gms | German Medical Science

GMDS 2012: 57. Jahrestagung der Deutschen Gesellschaft für Medizinische Informatik, Biometrie und Epidemiologie e. V. (GMDS)

Deutsche Gesellschaft für Medizinische Informatik, Biometrie und Epidemiologie

16. - 20.09.2012, Braunschweig

International pilot study on the user interface of hospital information systems: focus on laboratory orders

Meeting Abstract

  • Kengo Miyo - University of Tokyo Hospital, Bunkyo-ku, Tokyo, Japan
  • Michael Marschollek - Peter L. Reichertz Institut für Medizinische Informatik, Hannover, Deutschland
  • Shinichiro Yokota - University of Tokyo Hospital, Bunkyo-ku, Tokyo, Japan
  • Kazuhiko Ohe - University of Tokyo Hospital, Bunkyo-ku, Tokyo, Japan
  • Reinhold Haux - Peter L. Reichertz Institut für Medizinische Informatik, Braunschweig, Deutschland

GMDS 2012. 57. Jahrestagung der Deutschen Gesellschaft für Medizinische Informatik, Biometrie und Epidemiologie e.V. (GMDS). Braunschweig, 16.-20.09.2012. Düsseldorf: German Medical Science GMS Publishing House; 2012. Doc12gmds046

doi: 10.3205/12gmds046, urn:nbn:de:0183-12gmds0464

Published: September 13, 2012

© 2012 Miyo et al.
This is an Open Access article distributed under the terms of the Creative Commons Attribution License ( You are free: to Share – to copy, distribute and transmit the work, provided the original author and source are credited.



Background and Motivation: Hospital information systems (HISs) have become widely used worldwide. Current HISs show remarkable performance and offer many functions with regard to patient treatment. However, physicians and nurses must gather and input all patient data electronically. To help medical providers save time and labor related to the operation of HISs, it is important to equip such systems with a superior user interface (UI).

To this end, we investigated HIS UIs internationally. In this pilot study, we analyzed the UIs of six hospitals in two different countries using objective measurements, with a focus on laboratory orders.

Methods: We investigated the UIs of six hospitals in Japan and in Germany. Four were university hospitals and the others were municipal medical centers. We measured three parameters related to UI performance: the number of steps in the laboratory order workflow, KLM-GOMS, Fitts’ law score, the latter two of which are well-known objective measures of UIs [1]. The lab order we used consisted of LDH, AST, ALT, gamma-GT, total Bilirubin, Potassium, Sodium, Creatinine, CRP and blood cell count. We recorded all ordering processes with a video camera and captured each screen-shot.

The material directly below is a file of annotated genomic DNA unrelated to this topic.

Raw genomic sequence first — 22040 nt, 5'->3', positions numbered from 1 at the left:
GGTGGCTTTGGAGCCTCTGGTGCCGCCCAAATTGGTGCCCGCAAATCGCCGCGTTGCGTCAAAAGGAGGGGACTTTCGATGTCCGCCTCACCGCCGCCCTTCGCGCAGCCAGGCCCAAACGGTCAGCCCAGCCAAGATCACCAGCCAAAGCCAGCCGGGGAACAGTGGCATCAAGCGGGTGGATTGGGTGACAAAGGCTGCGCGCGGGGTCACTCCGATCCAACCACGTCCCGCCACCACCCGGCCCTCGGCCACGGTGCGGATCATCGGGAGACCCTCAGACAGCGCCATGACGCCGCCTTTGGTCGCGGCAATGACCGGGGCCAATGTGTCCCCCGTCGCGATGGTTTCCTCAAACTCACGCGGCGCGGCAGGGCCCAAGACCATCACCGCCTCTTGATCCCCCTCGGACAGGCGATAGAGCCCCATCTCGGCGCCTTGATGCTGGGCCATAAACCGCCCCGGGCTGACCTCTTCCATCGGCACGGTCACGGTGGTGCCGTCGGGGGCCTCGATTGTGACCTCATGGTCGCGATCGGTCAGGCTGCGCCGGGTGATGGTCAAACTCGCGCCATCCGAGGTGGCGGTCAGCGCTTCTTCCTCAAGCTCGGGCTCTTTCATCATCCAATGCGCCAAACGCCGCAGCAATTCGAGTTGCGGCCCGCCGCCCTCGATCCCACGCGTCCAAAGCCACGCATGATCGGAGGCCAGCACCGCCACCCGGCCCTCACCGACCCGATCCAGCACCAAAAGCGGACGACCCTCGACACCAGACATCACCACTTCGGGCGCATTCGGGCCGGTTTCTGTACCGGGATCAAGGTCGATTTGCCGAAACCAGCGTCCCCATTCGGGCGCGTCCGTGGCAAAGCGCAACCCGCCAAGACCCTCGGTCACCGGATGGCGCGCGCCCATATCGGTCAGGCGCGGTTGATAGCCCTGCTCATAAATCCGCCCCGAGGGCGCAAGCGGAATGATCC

Results: The workflows of the laboratory orders were similar among HISs. However, the parameters differed in each HIS. The number of steps necessary to complete an order ranged from 15 to 21 (average, 17.5). The KLM-GOMS score ranged from 21.25 to 27.25 (average, 24.47), and the Fitts’ law score ranged from 33.60 to 41.43 (average, 37.67). Smaller values are better in these scores.

Discussion: There were differences in the parameters among HISs despite similar workflows. Thus, there is room to improve these HIS UIs by reference to features of other HISs. In fact we found considerable ingenuity in each HIS. For example, to decrease the necessary steps, the window of serum chemistry, which is frequently used, is shown at the same time as the start of laboratory order. Another example is customizing the system to automatically return to the main window of the program after the user chooses “save orders”.

The results of the KLM-GOMS and Fitts’ law scores can also be used to improve the HIS UIs. For example, by simply optimizing the position of the button for “fix order items”, the Fitts’ law score at one hospital could be improved from 41.43 to 37.71.

Our study has some limitations. In many hospitals, physicians often use standard order sets. Hence, the present results may not apply directly to some clinical settings because we could not consider order sets in this study. Nonetheless, we believe that our findings could be used to improve UIs that include order sets.

Conclusion: We analyzed UIs of six hospitals and showed one of the methods how to evaluate and improve HIS UI.

Acknowledgement: We thank our colleagues of the Center for Information Management (ZIMt) of Hannover Medical School (Mr. May, Dr. Schulz, Mrs. Märker-Lezius, Mr. Badke and Mr. Weber) and the IT center of Braunschweig Medical Center (Dr. Seidel, Mr. Schneider-Adamek).


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